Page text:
Capacitor Bridge

Hrudya Nair- 2018 CEBR RET

COBDEN RESEARCH GROUP – Nanodevice Physics Lab

CAPACITOR BRIDGE

Overview:

In this lab students will learn to measure the capacitance of an unknown capacitor by building a capacitor bridge circuit using a known capacitance.
Capacitor Bridge Lab

Background:

Electronic devices are an indispensable part of daily life. Capacitors are used in electronic circuits as filters, resonant circuits, integrators, differentiators, waveform generators, coupling capacitors, bypass capacitors, energy storage devices etc. [1] A capacitor is made of two conductors separated by a dielectric in between. When a voltage (V in volts) is applied across a capacitor (Capacitance C in farads), each of the parallel plates can store a charge (Q in coulombs) equivalent to

Q=CVΒ  (1)

 

The capacitance is measured using a capacitance meter. Commercially available capacitance meters are not often handy to measure small changes in capacitances of nanodevices and they are difficult to implement in nanodevice circuits due to their size limitations and presence of long cables. Hence it is necessary to figure out new methods to measure capacitances in a nanoelectronics circuit. Capacitor bridge circuits seems to be an option here. To find the value of the unknown capacitance, we can make a capacitor bridge circuit [2] as shown in figure 1.

Figure 1: Capacitor Bridge Circuit [2]

Let 𝐢𝑠 be the unknown capacitance which is connected to an AC voltage source 𝑉𝑠, πΆπ‘Ÿ be the known capacitance connected to an AC voltage source π‘‰π‘Ÿ. 𝑉 is the voltage across bridge point between the two capacitors and 𝐢𝑔 is the parasitic capacitance (πΆπ‘π‘Žπ‘Ÿ).

At the bridge point,

𝐢𝑆𝑉𝑠 + πΆπ‘Ÿπ‘‰π‘Ÿ= 𝐢𝑇𝑉 (2),

where Β Β (3)

Now we can balance the bridge by setting the phase and amplitude of π‘‰π‘Ÿ such that V = 0. Thus,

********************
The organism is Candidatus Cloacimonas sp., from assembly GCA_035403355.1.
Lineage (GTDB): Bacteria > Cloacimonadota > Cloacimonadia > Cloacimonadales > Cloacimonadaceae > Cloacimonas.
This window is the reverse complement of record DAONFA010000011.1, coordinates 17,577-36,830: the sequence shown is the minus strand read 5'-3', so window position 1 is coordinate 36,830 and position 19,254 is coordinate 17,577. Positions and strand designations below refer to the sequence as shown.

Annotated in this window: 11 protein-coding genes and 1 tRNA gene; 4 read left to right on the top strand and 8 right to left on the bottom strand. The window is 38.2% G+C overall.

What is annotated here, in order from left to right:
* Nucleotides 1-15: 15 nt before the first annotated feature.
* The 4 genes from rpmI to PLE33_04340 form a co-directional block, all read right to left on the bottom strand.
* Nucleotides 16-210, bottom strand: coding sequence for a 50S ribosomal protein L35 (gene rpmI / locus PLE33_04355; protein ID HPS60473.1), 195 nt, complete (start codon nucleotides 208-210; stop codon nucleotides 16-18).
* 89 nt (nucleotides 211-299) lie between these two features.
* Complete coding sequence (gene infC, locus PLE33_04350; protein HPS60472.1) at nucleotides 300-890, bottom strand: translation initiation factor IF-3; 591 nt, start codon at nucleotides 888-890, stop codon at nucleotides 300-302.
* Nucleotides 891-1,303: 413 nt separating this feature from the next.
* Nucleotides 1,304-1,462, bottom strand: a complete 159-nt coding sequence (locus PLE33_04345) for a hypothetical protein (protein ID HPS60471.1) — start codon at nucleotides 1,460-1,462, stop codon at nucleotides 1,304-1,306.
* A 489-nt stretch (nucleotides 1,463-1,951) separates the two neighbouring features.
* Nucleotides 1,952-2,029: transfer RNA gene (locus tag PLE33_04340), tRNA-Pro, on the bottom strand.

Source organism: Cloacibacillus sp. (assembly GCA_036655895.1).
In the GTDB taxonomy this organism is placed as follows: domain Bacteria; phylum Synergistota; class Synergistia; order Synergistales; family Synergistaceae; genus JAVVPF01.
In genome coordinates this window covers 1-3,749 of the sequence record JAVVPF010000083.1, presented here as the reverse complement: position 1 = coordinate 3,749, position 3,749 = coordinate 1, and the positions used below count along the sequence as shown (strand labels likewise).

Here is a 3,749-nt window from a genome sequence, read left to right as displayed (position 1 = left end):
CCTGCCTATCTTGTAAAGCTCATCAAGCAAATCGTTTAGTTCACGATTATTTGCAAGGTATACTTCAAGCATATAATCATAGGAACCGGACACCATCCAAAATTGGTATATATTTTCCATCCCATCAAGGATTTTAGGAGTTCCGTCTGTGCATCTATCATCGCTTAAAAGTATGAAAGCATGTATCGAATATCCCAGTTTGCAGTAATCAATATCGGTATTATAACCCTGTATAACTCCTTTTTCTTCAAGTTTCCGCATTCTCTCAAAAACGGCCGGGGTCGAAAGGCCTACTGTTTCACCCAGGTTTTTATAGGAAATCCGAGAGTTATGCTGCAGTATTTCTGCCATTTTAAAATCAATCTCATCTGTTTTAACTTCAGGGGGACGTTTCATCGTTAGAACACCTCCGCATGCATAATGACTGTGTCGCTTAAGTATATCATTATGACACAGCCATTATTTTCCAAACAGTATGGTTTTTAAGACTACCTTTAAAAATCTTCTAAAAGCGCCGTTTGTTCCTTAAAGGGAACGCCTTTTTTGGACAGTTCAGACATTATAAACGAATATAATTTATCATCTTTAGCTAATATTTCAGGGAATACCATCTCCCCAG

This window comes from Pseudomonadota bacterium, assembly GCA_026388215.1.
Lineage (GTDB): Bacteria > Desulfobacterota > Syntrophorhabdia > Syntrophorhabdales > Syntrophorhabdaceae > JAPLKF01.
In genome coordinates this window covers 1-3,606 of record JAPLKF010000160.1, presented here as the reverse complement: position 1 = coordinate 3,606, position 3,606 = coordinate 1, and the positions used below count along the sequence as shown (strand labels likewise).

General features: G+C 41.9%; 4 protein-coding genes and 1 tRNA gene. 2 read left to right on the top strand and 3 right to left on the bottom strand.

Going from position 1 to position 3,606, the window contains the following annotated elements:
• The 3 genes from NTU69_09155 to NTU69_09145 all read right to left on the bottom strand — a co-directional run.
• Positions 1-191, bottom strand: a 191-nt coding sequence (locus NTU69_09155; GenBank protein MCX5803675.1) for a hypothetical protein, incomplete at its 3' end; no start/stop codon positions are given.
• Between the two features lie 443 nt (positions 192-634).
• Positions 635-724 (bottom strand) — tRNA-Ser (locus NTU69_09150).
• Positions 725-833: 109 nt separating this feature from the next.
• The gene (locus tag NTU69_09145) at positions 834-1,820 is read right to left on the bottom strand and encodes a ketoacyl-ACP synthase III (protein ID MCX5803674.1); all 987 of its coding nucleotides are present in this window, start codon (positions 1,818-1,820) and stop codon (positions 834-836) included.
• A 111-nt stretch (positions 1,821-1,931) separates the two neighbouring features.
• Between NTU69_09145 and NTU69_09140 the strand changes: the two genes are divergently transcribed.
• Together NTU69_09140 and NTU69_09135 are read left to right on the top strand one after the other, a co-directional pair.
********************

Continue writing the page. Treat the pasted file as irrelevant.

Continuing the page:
𝐢𝑠=(πΆπ‘Ÿ/𝑉𝑠)π‘‰π‘Ÿ (4)

 

Almost all circuit elements, including the junctions and cables has some stray capacitance and it affects the real capacitance value of the capacitor.

Β 

Research Connection:

Researchers are constantly in search of novel tunable, functional, flexible and cost-effective nanomaterials for varied applications (transistors, supercapacitors, solar cells, energy generation, transfer and storage devices etc.) and they show interesting properties at nanoscale.

Cobden Research Group/ Nanodevice Physics Lab use various 2D nanomaterials/electronic systems like graphene, hexagonal Boron Nitride (h-BN), WSe2, MoS2 etc. to make nanoelectronics devices. For example, a simple capacitor can be made using flexible 2D materials like graphene and graphite as gate electrodes and h-BN as dielectric. They explore and study the fundamental physics like many-body and quantum effects, low temperature physics, electronic excitations etc. under the influence of electric and magnetic fields, even at cryogenic temperatures. These devices are microfabricated using thermo-mechanical exfoliation, electron beam lithography, etch and deposition techniques, wire bonding etc. to make contacts and connections [Figures 2 and 3].

A thorough understanding of the physics governing the materials at nanoscale is crucial for their application in industry. It would be possible to tune material properties like density of states, band gap, electronic excitations, transport, capacitance etc. by understanding the physics behind. Capacitor bridge allows researchers to find capacitance of these nanodevices with almost femtofarad resolution. This could also be used for studies at cryogenic temperature.

Materials:

  • 2 Function generators [BK Precision, 4078 – 25MHz Dual Channel Arbitrary/Function Generator; Stanford Research Systems Model DS345 – 30MHz Synthesized Function Generator]. [Figure 4]
  • Lock in amplifier [Stanford Research Systems, Model SR830 DSP]
  • Bread board
  • Two commercial capacitors of nanofarad or picofarad range. Select one as known capacitor and the other one as unknown capacitor.
  • Capacitance Substitution Box [Model 237, Phipps & Bird, Inc., Serial # 0192380-134]
  • Connection wires [3M jumper wire kit]
  • COLEMAN cable 993317
  • BNC cables
  • Banana sockets
  • Capacitance meter [CEN-TECH P37772. Plug in the capacitor terminals on Cx and select the proper range]
  • Oscilloscope [Tektronix TDS 3032B]

 

 

Estimation of unknown capacitance using capacitor bridge

Objective: